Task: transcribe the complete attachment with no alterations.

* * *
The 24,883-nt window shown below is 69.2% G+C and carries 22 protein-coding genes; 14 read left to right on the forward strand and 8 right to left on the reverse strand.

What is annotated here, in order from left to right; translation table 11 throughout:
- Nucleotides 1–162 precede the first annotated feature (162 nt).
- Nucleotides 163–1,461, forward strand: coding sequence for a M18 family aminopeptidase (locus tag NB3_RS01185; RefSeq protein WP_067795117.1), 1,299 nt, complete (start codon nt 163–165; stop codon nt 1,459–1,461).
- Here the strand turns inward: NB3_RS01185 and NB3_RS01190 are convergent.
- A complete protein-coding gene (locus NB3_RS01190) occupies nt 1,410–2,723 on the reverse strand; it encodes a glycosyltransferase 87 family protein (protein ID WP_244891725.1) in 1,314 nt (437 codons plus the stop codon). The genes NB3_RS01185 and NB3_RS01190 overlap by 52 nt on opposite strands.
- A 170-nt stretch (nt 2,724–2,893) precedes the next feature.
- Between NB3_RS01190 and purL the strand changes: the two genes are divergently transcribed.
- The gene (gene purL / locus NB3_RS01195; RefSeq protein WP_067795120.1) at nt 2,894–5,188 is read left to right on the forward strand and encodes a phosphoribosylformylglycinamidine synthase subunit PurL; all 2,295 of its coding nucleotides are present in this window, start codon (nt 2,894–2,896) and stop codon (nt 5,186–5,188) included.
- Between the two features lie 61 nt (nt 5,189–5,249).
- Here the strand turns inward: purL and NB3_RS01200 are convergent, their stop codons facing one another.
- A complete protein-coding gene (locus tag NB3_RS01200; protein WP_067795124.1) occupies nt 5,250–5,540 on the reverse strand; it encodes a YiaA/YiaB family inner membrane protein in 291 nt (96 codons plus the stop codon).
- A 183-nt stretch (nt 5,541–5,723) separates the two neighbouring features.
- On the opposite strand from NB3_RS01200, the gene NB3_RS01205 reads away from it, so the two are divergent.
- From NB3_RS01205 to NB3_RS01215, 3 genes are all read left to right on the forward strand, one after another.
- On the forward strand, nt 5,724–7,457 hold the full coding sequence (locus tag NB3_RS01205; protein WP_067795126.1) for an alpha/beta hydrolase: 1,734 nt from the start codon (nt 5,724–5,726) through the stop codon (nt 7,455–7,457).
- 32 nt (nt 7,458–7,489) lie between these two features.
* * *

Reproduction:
The 24,883-nt window shown below is 69.2% G+C and carries 22 protein-coding genes; 14 read left to right on the forward strand and 8 right to left on the reverse strand.

What is annotated here, in order from left to right; translation table 11 throughout:
- Nucleotides 1–162 precede the first annotated feature (162 nt).
- Nucleotides 163–1,461, forward strand: coding sequence for a M18 family aminopeptidase (locus tag NB3_RS01185; RefSeq protein WP_067795117.1), 1,299 nt, complete (start codon nt 163–165; stop codon nt 1,459–1,461).
- Here the strand turns inward: NB3_RS01185 and NB3_RS01190 are convergent.
- A complete protein-coding gene (locus NB3_RS01190) occupies nt 1,410–2,723 on the reverse strand; it encodes a glycosyltransferase 87 family protein (protein ID WP_244891725.1) in 1,314 nt (437 codons plus the stop codon). The genes NB3_RS01185 and NB3_RS01190 overlap by 52 nt on opposite strands.
- A 170-nt stretch (nt 2,724–2,893) precedes the next feature.
- Between NB3_RS01190 and purL the strand changes: the two genes are divergently transcribed.
- The gene (gene purL / locus NB3_RS01195; RefSeq protein WP_067795120.1) at nt 2,894–5,188 is read left to right on the forward strand and encodes a phosphoribosylformylglycinamidine synthase subunit PurL; all 2,295 of its coding nucleotides are present in this window, start codon (nt 2,894–2,896) and stop codon (nt 5,186–5,188) included.
- Between the two features lie 61 nt (nt 5,189–5,249).
- Here the strand turns inward: purL and NB3_RS01200 are convergent, their stop codons facing one another.
- A complete protein-coding gene (locus tag NB3_RS01200; protein WP_067795124.1) occupies nt 5,250–5,540 on the reverse strand; it encodes a YiaA/YiaB family inner membrane protein in 291 nt (96 codons plus the stop codon).
- A 183-nt stretch (nt 5,541–5,723) separates the two neighbouring features.
- On the opposite strand from NB3_RS01200, the gene NB3_RS01205 reads away from it, so the two are divergent.
- From NB3_RS01205 to NB3_RS01215, 3 genes are all read left to right on the forward strand, one after another.
- On the forward strand, nt 5,724–7,457 hold the full coding sequence (locus tag NB3_RS01205; protein WP_067795126.1) for an alpha/beta hydrolase: 1,734 nt from the start codon (nt 5,724–5,726) through the stop codon (nt 7,455–7,457).
- 32 nt (nt 7,458–7,489) lie between these two features.